I wonder if Matthew knew John GALLIGAN who was also a constable in the Queensland Police?  There was certainly a period where they both served in the Brisbane city area.  Perhaps he introduced the couple.  Guess we'll never know.

Saturday, May 19, 2012

John Lovelace died 1811

John Lovelace is my 4 x great grandfather.   I knew he had died between June 1809 and December 1811 because he had proved the will of Margaret OWEN (died 1809, Standon Staffordshire) but died before it was fully administered and in Margaret's sister Ann OWEN (died 1814, Standon Staffordshire) will dated December 1811 a beneficiary of the will  is Frances LOVELACE late the wife of my nephew John LOVELACE.  So from that I learnt

  • given Ann & Margaret were unmarried John's mother was likely called ? OWEN - so far I've found no LOVELACE + OWEN marriages

I found the burials of Margaret & Ann OWEN but I found no John LOVELACE in Standon or Staffordshire more generally.  John LOVELACE and Frances (surname unknown & marriage eludes me for now) baptised the following children who are named in Ann OWEN's will:

  • Matilda (1791) St Andrew Holborn
  • Ann (1793) St Andrew Holborn 
  • Lucretia Betty Margaret (1801) St George Bloomsbury
  • My 3 x great grandfather John (1808) Standon Staffordshire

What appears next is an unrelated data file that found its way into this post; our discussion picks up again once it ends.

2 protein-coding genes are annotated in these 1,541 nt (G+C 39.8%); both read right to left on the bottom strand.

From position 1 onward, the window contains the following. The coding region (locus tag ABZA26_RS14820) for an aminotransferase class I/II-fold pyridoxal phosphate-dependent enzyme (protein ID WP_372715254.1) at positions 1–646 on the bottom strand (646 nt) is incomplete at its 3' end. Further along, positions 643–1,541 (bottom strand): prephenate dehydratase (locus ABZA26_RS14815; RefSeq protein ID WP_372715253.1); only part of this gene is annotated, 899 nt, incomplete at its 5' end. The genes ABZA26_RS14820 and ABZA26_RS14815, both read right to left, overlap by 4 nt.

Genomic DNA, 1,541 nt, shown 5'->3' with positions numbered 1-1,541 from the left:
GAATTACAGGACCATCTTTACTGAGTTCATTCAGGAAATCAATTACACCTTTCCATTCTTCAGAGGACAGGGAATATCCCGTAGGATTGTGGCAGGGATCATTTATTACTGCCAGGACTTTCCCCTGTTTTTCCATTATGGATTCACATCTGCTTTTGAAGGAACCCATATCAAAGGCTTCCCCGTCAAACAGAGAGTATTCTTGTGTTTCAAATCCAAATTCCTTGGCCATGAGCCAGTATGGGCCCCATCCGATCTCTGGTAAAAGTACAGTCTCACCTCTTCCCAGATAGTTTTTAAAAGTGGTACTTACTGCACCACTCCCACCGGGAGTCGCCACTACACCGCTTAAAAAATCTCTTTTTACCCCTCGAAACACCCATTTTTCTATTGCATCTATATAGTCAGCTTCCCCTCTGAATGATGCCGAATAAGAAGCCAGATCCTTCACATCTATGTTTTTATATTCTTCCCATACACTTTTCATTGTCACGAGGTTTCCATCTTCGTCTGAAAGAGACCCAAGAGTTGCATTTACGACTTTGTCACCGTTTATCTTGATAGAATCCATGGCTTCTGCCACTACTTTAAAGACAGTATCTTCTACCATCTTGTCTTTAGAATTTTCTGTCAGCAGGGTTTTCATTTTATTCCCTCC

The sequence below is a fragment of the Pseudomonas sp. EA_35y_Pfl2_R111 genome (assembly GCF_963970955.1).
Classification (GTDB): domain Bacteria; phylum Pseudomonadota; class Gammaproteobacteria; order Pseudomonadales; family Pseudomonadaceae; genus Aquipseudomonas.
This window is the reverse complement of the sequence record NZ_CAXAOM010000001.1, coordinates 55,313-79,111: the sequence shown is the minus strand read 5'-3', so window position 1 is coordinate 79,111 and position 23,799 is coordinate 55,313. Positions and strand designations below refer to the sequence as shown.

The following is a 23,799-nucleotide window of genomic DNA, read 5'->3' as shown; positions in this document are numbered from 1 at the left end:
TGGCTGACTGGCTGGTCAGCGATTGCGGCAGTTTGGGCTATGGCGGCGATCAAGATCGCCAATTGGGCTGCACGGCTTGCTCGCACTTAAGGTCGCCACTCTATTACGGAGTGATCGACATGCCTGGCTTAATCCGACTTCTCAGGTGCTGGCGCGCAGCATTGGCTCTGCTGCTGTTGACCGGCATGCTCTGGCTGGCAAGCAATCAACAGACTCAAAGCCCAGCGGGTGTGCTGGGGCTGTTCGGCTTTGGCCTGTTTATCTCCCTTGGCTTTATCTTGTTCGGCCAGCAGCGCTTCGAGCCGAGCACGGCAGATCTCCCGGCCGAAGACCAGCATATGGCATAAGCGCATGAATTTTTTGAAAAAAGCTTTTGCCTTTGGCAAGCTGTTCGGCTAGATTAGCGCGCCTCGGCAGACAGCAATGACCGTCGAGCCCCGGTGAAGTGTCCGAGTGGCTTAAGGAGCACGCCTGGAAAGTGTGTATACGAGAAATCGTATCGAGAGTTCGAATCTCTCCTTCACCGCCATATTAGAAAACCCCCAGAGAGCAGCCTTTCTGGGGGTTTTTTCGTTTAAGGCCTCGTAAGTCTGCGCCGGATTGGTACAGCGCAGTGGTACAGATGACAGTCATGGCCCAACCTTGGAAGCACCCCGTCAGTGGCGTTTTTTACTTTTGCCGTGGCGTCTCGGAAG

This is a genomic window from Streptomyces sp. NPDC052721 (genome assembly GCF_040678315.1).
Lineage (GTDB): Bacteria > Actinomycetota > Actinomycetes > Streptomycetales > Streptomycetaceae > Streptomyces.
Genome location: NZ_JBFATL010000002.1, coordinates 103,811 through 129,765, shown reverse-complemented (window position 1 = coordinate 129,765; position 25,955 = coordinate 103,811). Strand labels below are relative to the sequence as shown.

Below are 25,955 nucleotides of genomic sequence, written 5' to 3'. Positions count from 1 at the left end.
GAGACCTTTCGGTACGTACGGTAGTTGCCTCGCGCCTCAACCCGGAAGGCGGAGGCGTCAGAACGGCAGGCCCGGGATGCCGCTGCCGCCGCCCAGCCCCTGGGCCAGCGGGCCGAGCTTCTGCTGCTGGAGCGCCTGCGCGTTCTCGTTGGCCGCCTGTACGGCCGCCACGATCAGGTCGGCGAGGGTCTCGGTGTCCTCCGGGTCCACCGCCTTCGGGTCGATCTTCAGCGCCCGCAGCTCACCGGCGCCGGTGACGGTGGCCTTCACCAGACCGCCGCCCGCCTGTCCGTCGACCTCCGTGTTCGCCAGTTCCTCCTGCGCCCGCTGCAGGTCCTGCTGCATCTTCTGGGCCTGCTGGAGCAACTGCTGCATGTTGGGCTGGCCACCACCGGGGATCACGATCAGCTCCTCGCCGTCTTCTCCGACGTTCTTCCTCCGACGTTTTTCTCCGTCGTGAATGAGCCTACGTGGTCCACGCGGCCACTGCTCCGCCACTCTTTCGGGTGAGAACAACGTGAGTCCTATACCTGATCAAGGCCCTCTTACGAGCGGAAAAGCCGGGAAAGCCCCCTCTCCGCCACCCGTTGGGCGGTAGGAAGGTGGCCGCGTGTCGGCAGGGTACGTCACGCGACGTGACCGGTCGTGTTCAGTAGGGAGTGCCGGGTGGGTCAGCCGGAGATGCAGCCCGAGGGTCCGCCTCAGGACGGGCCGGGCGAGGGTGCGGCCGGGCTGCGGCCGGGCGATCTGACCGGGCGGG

• Marcus Brutus Owen - Standon Staffordshire (baptised 1816 but obviously alive in 1811 when Ann did her will) 

There is also a John Junius Brutus son of John & Francis baptised in 1806 in St Andrew Holborn but I am unclear if this John died or if my John was baptised twice.  My John consistently gives Standon Staffordshire as his birthplace in the census.

I looked at the Index to death duty registers on findmypast.  For some reason I only originally did 1810-1811.  Recently I tried 1812 and found John Lovelace, administrator Francis Lovelace, Standon Staffordshire, Bishops Court of Lichfield.  Bingo.  I emailed Lichfield Record Office and after paying my photocopying fee this week received the administration which provides the death date as 23 May 1811 & that he was late of the parish of Standon.

Now where is he buried?  And how old was he?

Sunday, May 13, 2012

Sarah Ann Palmer - death found in 1904